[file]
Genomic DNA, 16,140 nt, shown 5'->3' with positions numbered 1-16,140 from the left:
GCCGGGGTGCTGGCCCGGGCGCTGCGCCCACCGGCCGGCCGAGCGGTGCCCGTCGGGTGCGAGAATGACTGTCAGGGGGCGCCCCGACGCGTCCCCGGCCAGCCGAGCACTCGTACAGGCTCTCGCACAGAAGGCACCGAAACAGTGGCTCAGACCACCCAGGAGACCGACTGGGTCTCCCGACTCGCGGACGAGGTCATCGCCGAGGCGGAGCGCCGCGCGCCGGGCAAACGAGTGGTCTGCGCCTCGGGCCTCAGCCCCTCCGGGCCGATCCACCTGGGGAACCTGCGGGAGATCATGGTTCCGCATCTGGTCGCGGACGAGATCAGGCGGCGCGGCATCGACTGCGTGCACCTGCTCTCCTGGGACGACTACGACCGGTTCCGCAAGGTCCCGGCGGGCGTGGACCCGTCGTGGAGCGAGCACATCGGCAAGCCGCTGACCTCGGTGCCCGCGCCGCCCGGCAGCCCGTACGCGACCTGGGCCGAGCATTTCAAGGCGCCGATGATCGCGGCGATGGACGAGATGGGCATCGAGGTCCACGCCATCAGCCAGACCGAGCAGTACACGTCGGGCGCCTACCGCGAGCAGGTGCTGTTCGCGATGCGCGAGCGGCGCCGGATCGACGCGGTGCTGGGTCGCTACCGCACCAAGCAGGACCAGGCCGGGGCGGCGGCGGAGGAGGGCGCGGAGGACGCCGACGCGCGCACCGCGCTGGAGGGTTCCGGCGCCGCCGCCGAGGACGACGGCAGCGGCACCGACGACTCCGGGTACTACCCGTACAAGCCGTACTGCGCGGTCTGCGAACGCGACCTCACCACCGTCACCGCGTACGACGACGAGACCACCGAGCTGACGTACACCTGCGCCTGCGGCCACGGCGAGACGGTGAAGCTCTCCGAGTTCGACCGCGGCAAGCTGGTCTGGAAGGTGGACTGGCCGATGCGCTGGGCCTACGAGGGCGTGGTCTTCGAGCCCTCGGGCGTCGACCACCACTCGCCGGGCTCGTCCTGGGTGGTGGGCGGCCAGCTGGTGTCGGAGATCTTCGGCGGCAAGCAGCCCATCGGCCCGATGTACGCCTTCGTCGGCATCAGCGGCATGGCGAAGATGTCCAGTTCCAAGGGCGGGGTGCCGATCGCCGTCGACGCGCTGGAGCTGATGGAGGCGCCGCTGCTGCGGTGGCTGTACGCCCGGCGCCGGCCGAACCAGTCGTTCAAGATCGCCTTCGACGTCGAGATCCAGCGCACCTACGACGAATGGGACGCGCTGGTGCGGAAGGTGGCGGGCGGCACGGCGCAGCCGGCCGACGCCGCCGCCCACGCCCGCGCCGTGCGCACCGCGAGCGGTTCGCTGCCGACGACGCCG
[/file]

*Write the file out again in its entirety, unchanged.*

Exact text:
Genomic DNA, 16,140 nt, shown 5'->3' with positions numbered 1-16,140 from the left:
GCCGGGGTGCTGGCCCGGGCGCTGCGCCCACCGGCCGGCCGAGCGGTGCCCGTCGGGTGCGAGAATGACTGTCAGGGGGCGCCCCGACGCGTCCCCGGCCAGCCGAGCACTCGTACAGGCTCTCGCACAGAAGGCACCGAAACAGTGGCTCAGACCACCCAGGAGACCGACTGGGTCTCCCGACTCGCGGACGAGGTCATCGCCGAGGCGGAGCGCCGCGCGCCGGGCAAACGAGTGGTCTGCGCCTCGGGCCTCAGCCCCTCCGGGCCGATCCACCTGGGGAACCTGCGGGAGATCATGGTTCCGCATCTGGTCGCGGACGAGATCAGGCGGCGCGGCATCGACTGCGTGCACCTGCTCTCCTGGGACGACTACGACCGGTTCCGCAAGGTCCCGGCGGGCGTGGACCCGTCGTGGAGCGAGCACATCGGCAAGCCGCTGACCTCGGTGCCCGCGCCGCCCGGCAGCCCGTACGCGACCTGGGCCGAGCATTTCAAGGCGCCGATGATCGCGGCGATGGACGAGATGGGCATCGAGGTCCACGCCATCAGCCAGACCGAGCAGTACACGTCGGGCGCCTACCGCGAGCAGGTGCTGTTCGCGATGCGCGAGCGGCGCCGGATCGACGCGGTGCTGGGTCGCTACCGCACCAAGCAGGACCAGGCCGGGGCGGCGGCGGAGGAGGGCGCGGAGGACGCCGACGCGCGCACCGCGCTGGAGGGTTCCGGCGCCGCCGCCGAGGACGACGGCAGCGGCACCGACGACTCCGGGTACTACCCGTACAAGCCGTACTGCGCGGTCTGCGAACGCGACCTCACCACCGTCACCGCGTACGACGACGAGACCACCGAGCTGACGTACACCTGCGCCTGCGGCCACGGCGAGACGGTGAAGCTCTCCGAGTTCGACCGCGGCAAGCTGGTCTGGAAGGTGGACTGGCCGATGCGCTGGGCCTACGAGGGCGTGGTCTTCGAGCCCTCGGGCGTCGACCACCACTCGCCGGGCTCGTCCTGGGTGGTGGGCGGCCAGCTGGTGTCGGAGATCTTCGGCGGCAAGCAGCCCATCGGCCCGATGTACGCCTTCGTCGGCATCAGCGGCATGGCGAAGATGTCCAGTTCCAAGGGCGGGGTGCCGATCGCCGTCGACGCGCTGGAGCTGATGGAGGCGCCGCTGCTGCGGTGGCTGTACGCCCGGCGCCGGCCGAACCAGTCGTTCAAGATCGCCTTCGACGTCGAGATCCAGCGCACCTACGACGAATGGGACGCGCTGGTGCGGAAGGTGGCGGGCGGCACGGCGCAGCCGGCCGACGCCGCCGCCCACGCCCGCGCCGTGCGCACCGCGAGCGGTTCGCTGCCGACGACGCCG